Great article! Wish we could get more breeders to implement these techniques!

    • Lise Pratt

      Kathy, thanks so much! We’d love more breeders to implement these techniques, too! Help other breeders learn about Avidog – tell them about us. We really want to help breeders create the best possible dogs possible. We’ve had so many people ask “Why don’t I know about you?” We’re working hard to get the word out and would love help from anyone who believes in what we’re doing!
      So feel free to talk about us and share our Facebook posts and blogs.

  4. KJ

    Wonderful article. I already follow most of the ideas but was making one mistake of using recall way to much and not rewarding for every recall. so in essence I was not just doing the reward for every successful recall.. I was calling them to me for nail clipping and moving from one place to another for cleaning their areas etc.. I’ve learned a lot and really appreciate all of your articles. I’ve also had some wonderful success with using my home built activity center using the directions I downloaded from your site, the puppies love it and really are much more adventurous verses being timid with new sounds and textures.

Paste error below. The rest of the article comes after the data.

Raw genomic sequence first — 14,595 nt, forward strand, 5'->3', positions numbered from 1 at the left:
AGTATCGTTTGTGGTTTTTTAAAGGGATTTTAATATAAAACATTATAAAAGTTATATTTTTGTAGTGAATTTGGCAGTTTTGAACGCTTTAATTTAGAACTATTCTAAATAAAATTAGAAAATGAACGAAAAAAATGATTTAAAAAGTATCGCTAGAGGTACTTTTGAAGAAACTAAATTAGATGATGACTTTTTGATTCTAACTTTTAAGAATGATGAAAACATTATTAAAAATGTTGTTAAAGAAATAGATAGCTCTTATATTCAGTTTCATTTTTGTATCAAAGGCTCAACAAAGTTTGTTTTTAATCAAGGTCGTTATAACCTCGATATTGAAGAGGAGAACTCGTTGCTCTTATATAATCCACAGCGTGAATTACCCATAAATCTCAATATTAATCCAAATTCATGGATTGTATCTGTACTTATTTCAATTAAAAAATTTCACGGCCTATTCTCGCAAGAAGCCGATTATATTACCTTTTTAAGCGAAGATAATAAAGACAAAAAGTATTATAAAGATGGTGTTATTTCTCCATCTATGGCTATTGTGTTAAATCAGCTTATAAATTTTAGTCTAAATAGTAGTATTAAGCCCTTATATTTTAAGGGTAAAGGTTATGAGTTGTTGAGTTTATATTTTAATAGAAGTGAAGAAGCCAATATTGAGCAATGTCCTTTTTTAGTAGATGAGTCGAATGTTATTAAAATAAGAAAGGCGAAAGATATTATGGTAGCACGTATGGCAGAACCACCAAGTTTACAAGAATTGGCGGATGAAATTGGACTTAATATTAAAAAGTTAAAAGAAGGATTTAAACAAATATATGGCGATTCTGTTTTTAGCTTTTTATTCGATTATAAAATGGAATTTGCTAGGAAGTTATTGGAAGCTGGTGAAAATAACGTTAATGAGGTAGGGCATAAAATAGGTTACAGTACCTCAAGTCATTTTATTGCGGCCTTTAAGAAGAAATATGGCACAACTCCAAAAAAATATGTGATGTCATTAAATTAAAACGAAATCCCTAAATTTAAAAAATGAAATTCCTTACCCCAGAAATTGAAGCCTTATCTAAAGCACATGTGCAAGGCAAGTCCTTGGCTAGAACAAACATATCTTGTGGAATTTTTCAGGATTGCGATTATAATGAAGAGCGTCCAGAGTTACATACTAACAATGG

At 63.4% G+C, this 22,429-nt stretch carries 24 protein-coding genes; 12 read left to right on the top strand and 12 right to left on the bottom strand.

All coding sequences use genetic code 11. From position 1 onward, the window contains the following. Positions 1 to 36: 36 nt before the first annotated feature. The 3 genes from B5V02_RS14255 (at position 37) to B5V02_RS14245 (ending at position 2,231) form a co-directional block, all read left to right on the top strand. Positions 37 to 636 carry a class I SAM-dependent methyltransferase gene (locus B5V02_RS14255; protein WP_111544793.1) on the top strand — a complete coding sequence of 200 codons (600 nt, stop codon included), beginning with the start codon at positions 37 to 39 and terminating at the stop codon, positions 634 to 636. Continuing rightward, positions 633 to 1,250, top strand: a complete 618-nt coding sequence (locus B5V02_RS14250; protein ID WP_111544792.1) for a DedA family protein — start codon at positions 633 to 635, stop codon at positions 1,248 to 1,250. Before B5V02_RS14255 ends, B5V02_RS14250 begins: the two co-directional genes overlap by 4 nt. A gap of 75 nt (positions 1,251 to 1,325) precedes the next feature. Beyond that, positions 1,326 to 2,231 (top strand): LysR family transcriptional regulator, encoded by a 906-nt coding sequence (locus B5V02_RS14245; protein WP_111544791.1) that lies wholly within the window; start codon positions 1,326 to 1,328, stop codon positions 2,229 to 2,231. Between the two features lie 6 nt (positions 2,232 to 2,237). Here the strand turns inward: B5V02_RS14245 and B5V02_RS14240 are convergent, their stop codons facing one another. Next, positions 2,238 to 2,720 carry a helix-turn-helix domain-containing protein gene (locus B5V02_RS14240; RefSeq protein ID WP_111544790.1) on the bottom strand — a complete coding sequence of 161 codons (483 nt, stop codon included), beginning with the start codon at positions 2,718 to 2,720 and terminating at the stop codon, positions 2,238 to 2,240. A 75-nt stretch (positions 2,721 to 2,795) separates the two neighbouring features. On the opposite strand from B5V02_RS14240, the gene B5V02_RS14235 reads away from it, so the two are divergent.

I’ve instinctively followed the thought that puppies that can’t see out will jump up.. so that’s a very good point. I’ve always allowed the puppies from 3 weeks on (just finding their legs and able to walk reliably without toppling over) out of their initial whelping enclosure that does have solid walls except for a see thru gate.. they are from 3 wks on allowed out in their larger room with potty pad area and sleeping area, they learn quickly to leave their bedding and head for those potty pads. and it’s stopped the jumping up and trying to escape their initial smaller area.. Everyone ( new families) seem very happy with how well their puppies learn their routines.. and will settle down for crate time, but are very easily taught.. Again, I appreciate your articles and I learn to watch every little thing I do as a boxer breeder to bring our pups to their full family friendly potential …

  5. Elizabeth Mallory

    Great article! Points out some things that are so easily corrected by breeders and that will make a lasting difference for their pups. Thank you.